Quantifying the Effects of LVOT Calcification After TAVR

Neil Osterweil

August 03, 2020

A new SWISS TAVI registry analysis provides some of the strongest evidence to date that the presence of left ventricular outflow tract (LVOT) calcification is a harbinger of worse outcomes in transcatheter aortic valve replacement (TAVR).

Among 1635 patients who underwent TAVR over more than 10 years, risks for annular rupture, residual aortic regurgitation, and need for a bailout valve-in-valve implantation were all significantly greater for patients with moderate to severe LVOT calcification than for those with only mild or no calcification.

"The effect was largely consistent across the valve designs and the generations. However, in patients with moderate or severe LVOT calcification, balloon-expandable valves were associated with higher rates of annular rupture, compared with self-expanding and mechanically expandable valves," senior author Thomas Pilgrim, MD, Bern University Hospital, Switzerland, and colleagues report today in JACC: Cardiovascular Interventions.

Previous studies have shown that LVOT calcification and aggressive annular area oversizing are associated with increased risk for aortic root rupture during TAVR with balloon-expandable prostheses. But those studies were based on small case series and did not fully explore the effects of LVOT calcification across different transcatheter heart valve designs and generations.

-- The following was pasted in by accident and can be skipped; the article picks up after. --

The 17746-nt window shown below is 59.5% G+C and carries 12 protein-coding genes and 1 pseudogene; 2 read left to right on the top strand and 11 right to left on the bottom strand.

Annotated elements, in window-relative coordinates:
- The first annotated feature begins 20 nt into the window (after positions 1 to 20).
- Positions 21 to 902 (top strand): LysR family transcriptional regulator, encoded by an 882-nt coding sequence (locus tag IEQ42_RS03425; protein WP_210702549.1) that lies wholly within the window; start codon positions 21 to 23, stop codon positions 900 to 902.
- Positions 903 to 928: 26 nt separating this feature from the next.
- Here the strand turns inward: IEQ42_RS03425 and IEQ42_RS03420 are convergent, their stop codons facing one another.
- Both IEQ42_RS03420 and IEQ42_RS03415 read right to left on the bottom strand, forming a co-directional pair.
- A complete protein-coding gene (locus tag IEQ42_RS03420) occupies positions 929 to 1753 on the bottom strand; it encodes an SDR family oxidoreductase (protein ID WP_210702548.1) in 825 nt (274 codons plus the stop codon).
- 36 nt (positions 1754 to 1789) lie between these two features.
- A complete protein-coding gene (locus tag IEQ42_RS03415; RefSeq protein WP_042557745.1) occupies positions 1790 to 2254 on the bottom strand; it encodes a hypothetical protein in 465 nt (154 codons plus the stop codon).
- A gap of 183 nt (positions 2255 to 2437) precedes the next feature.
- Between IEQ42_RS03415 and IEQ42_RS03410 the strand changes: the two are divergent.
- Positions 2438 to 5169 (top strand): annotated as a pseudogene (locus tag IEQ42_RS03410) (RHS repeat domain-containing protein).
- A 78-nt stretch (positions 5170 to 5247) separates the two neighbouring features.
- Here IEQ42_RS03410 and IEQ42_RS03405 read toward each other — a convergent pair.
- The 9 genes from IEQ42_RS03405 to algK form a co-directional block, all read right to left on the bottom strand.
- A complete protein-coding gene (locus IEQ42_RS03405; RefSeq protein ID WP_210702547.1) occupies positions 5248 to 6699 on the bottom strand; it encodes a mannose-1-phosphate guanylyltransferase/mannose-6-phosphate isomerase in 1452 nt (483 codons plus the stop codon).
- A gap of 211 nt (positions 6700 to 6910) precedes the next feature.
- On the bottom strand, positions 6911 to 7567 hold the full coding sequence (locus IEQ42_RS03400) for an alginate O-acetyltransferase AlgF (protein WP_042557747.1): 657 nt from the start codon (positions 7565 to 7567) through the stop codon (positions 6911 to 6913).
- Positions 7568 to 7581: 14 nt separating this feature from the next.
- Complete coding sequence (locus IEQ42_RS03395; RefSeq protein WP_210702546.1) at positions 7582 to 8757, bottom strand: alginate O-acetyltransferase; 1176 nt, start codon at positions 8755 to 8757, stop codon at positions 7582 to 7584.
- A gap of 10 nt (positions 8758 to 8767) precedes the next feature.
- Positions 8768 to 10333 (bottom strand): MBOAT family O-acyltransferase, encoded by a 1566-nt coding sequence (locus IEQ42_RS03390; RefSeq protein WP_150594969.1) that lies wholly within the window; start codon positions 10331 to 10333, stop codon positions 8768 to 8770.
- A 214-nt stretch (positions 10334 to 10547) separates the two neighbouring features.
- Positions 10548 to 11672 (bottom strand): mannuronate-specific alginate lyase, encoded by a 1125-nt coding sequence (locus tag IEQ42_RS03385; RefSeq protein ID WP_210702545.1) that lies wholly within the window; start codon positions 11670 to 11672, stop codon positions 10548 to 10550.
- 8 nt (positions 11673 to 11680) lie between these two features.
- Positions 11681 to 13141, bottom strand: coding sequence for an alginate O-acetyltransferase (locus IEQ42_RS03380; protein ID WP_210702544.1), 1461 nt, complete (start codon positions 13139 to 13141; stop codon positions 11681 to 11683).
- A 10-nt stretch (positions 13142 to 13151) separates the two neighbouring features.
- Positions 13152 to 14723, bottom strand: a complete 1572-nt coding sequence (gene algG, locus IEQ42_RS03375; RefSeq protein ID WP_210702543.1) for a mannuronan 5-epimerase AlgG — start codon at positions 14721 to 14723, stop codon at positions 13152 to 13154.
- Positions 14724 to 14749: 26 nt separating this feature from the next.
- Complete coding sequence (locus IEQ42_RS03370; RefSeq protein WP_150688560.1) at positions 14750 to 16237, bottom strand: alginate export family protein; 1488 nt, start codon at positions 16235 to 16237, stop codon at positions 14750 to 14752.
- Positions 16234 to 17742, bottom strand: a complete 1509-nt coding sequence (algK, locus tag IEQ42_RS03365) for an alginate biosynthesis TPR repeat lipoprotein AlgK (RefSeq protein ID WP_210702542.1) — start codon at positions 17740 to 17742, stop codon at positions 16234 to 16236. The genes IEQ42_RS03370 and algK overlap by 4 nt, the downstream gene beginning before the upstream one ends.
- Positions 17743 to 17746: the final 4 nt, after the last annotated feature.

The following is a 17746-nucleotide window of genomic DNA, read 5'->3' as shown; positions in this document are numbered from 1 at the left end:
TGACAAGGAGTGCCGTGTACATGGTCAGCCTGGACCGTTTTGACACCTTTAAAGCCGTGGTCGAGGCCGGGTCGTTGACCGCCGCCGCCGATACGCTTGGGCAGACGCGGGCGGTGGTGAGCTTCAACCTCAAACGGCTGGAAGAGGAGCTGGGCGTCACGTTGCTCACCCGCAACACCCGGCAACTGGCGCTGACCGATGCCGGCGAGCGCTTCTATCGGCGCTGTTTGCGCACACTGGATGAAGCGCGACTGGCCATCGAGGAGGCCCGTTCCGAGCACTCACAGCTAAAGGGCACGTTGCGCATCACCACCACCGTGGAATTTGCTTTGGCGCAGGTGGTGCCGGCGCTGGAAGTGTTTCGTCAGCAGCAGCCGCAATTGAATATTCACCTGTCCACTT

"This study quantifies what we've all experienced with this particular issue. I think this is right on target," commented Pinak Bipin Shah, MD, director, cardiac catheterization lab, Brigham and Women's Hospital, Boston, who was not involved in the study.

Retrospective Look at Prospective Database

The investigators reviewed data on all patients who underwent TAVR at Bern University Hospital from 2007 through 2018, of whom 45.4% were treated with the balloon-expandable SAPIEN THV/XT or SAPIEN 3 (Edwards Lifesciences), 47.2% with the self-expanding CoreValve, Evolut R/PRO (Medtronic), Portico (Abbott), or Symetis ACURATE/ACURATE neo (Boston Scientific), and 7.3% with the mechanically expandable Lotus/Lotus Edge (Boston Scientific) devices.

Multidetector CT images, independently re-evaluated by two investigators blinded to clinical outcomes, were used to classify LVOT calcification as follows:

  • Mild  the presence of one nodule of calcification extending less than 5 mm in any dimension and covering less than 10% of the LVOT perimeter

  • Moderate  two nodules of calcification or one extending more than 5 mm in any direction or covering more than 10% of the LVOT perimeter

  • Severe  multiple nodules of calcification of single focus extending more than 10 mm in length or covering more than 20% of the LVOT perimeter.